The early results show New Zealand’s bee population was much more diverse than previously thought but that many beekeepers have serious issues with inbreeding. . .

Farm manager shares love of ‘wicked’ industry

The 2014 Southland Otago Farm Manager of the Year, Jared Crawford, says he was ”shocked” when he heard his name announced during the New Zealand Dairy Industry awards regional final at the MLT Event Centre in Gore on Saturday.

He and wife Sara stood on the podium with the region’s Sharemilker Equity Farmer of the Year winners Steve Henderson and Tracy Heale, of Winton, and Dairy Trainee of the Year winner Josh Lavender, also of Winton. . .

Triallist just wants to get better – Sally Rae:

When Cody Pickles goes to the dog trials, he takes his Gin with him.

The young Otago shepherd also takes Dusty, another member of his eight-strong working dog team. Both dogs are heading dogs.

Mr Pickles (23), who is in his second season of ”having a go” at dog trialling, works at Waipori Station, a 12,000ha Landcorp Farming-owned property on the shores of Lake Mahinerangi. . . .

NZ supports Philippines farmers’ recovery from Typhoon:

Civil Defence Minister Nikki Kaye today announced that New Zealand will provide $2.5 million to the United Nations Food and Agriculture Organisation (FAO) to help farmers in the Philippines recover from Typhoon Haiyan.

“Typhoon Haiyan was one of the most devastating storms in recent history and it is estimated that almost 6 million workers’ livelihoods were destroyed, lost or disrupted,” Ms Kaye says.

“In the immediate aftermath of Typhoon Haiyan New Zealand made around $5 million available to support the emergency response and relief effort and the New Zealand Foreign Minister Murray McCully indicated that we would consider further support aimed at helping the Philippines recover.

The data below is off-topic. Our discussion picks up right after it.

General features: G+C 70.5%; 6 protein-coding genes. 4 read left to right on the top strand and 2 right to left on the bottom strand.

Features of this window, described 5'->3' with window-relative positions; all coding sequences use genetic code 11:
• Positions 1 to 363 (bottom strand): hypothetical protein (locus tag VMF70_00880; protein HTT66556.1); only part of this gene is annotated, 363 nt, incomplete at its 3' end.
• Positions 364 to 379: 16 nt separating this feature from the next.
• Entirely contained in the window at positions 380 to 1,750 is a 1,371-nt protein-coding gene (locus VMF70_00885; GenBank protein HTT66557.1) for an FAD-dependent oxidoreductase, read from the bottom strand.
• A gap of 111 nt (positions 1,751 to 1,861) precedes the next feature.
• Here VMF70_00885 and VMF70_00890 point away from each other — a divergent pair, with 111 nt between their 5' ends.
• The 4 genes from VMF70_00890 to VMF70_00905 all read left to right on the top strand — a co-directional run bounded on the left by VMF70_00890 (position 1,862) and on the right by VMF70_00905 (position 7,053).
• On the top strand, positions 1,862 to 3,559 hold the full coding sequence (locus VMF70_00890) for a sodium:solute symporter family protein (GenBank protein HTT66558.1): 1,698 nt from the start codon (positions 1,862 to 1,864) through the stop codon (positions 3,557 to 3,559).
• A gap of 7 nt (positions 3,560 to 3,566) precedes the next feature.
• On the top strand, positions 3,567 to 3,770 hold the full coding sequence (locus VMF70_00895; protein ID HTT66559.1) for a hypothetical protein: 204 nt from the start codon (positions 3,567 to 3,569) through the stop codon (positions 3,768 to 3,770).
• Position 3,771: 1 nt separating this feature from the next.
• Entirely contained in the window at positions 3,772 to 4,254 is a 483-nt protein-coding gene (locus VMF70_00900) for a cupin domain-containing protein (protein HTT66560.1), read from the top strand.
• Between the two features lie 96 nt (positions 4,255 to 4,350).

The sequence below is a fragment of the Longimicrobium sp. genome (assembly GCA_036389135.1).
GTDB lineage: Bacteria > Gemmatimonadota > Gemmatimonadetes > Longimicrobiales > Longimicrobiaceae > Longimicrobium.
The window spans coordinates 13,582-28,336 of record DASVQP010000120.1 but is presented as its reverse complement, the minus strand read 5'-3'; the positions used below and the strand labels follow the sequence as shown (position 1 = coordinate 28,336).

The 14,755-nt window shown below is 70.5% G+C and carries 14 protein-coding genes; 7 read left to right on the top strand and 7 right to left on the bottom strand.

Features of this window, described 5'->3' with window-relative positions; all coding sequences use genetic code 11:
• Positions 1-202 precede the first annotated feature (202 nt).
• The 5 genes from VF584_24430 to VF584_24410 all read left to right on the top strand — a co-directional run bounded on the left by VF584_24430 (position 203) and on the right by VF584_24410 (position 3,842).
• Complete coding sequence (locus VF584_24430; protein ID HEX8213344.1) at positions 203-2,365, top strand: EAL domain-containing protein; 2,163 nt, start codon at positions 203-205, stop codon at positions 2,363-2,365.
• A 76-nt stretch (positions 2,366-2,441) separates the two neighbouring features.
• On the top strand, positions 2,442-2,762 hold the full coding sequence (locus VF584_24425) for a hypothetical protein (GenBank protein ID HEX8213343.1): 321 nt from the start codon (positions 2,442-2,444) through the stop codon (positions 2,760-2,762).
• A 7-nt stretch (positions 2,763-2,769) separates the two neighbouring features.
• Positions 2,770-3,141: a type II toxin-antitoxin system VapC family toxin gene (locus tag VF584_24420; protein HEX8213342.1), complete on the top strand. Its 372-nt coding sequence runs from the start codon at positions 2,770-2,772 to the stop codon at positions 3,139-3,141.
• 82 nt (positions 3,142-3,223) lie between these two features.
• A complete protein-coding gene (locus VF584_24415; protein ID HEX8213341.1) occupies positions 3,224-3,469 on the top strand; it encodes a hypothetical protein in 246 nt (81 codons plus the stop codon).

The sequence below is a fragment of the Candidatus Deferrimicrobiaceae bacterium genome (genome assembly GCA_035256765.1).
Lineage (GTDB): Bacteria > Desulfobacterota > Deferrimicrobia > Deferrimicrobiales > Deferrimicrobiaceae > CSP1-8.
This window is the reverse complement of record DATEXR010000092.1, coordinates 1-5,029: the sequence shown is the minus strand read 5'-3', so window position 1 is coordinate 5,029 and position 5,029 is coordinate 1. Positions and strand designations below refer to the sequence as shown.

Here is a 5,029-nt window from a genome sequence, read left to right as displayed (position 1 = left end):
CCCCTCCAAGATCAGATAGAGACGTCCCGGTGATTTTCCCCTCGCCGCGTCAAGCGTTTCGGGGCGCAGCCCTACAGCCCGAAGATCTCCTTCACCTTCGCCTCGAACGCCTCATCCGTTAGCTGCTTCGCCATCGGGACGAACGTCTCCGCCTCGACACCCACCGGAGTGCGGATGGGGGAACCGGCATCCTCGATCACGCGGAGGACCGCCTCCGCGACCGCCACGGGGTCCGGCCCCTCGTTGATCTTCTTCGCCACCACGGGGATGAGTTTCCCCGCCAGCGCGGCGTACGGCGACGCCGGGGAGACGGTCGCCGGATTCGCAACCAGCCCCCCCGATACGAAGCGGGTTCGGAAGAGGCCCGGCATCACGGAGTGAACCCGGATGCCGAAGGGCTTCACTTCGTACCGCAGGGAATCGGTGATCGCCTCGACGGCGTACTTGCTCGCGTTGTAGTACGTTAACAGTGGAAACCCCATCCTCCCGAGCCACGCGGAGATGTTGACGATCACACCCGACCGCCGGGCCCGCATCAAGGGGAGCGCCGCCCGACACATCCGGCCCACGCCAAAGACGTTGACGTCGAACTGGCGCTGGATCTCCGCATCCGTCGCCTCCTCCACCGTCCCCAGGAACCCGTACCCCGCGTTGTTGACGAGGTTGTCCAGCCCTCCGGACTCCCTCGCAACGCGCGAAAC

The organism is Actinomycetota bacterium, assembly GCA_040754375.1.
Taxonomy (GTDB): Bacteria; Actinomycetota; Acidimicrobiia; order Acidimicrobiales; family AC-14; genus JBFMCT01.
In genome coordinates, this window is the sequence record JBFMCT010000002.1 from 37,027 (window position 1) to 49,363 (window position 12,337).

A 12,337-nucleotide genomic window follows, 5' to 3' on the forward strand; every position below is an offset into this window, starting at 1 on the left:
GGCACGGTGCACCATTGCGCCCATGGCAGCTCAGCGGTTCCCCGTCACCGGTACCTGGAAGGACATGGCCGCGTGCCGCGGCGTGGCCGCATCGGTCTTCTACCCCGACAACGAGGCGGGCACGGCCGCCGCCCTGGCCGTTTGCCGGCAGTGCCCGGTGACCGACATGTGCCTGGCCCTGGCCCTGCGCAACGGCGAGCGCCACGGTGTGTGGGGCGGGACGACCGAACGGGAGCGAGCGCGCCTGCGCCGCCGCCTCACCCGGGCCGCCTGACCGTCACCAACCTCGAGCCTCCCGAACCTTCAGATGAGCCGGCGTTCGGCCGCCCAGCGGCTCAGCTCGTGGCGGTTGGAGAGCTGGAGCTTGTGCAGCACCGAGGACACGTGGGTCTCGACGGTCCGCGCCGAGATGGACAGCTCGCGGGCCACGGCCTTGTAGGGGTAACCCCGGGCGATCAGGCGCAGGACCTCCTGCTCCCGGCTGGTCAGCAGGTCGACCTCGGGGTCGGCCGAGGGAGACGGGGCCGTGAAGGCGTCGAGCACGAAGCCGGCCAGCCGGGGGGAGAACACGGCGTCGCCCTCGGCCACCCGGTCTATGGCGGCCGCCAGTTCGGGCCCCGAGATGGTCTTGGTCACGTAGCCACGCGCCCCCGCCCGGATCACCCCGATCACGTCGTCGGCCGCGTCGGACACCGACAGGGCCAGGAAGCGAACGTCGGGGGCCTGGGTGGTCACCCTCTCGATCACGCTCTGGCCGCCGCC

“New Zealand’s contribution will help to restore the livelihoods of 128,000 vulnerable households in rural areas affected by Typhoon Haiyan. . .

Wind-up for the Woolless Wiltshires of Winchmore:

The final act of a 13 year-long AgResearch sheep breeding project designing low-maintenance sheep will take place at the Tinwald General Saleyards on Wednesday 12 March.

​The research project led by AgResearch scientist Dr David Scobie into easy-care and shedding sheep has finished.  As the two flocks, totalling approximately 300 sheep, are now surplus to requirements on the Winchmore Research Farm, AgResearch is holding a dispersal sale.

In 1997, AgResearch predicted that the cost of growing wool would exceed the value of the wool grown in what was then a foreseeable future. 

“We had two challenges,” says Dr Scobie.

“To develop a wool-less sheep and also to develop a low maintenance sheep.”

The Wiltshire flock were selected for decreased fleece weight for a period of 11 years.  . .

Farmer-friendly sheep don’t need sheering –  Annabelle Tukia:

It is the end of an era for AgResearch, who have put their 300 scientifically-bred sheep under the hammer.

For the past 13 years scientists have been experimentally breeding two different types of sheep with some very unique features.

A small but enthusiastic crowd flocked to the Tinwald sale yards. On sale were no stock-standard ewes. For the past 13 years AgResearch has been breeding a line that would appeal to farmers and lifestylers for their low maintenance.

The first is a breed that sheds its own wool and requires no shearing and the second a composite breed that does not need its tail docked and has far less wool in areas that would normally create dags. . . .

Taranaki Dairy Awards Winners Back on National Stage:

Experience counts and for two of the major winners in the 2014 Taranaki Dairy Industry Awards they have that in spades.

Both 2014 Taranaki Sharemilker/Equity Farmers of the Year, Charlie and Johanna McCaig, and 2014 Taranaki Farm Manager of the Year, Michael Shearer, have won regional dairy industry awards titles previously.

In 2011 the McCaigs placed second in the New Zealand Farm Manager of the Year competition, after winning the Taranaki regional title while in 2012 Mr Shearer placed third in the New Zealand Dairy Trainee of the Year competition after winning the West Coast Top of the South regional title. . .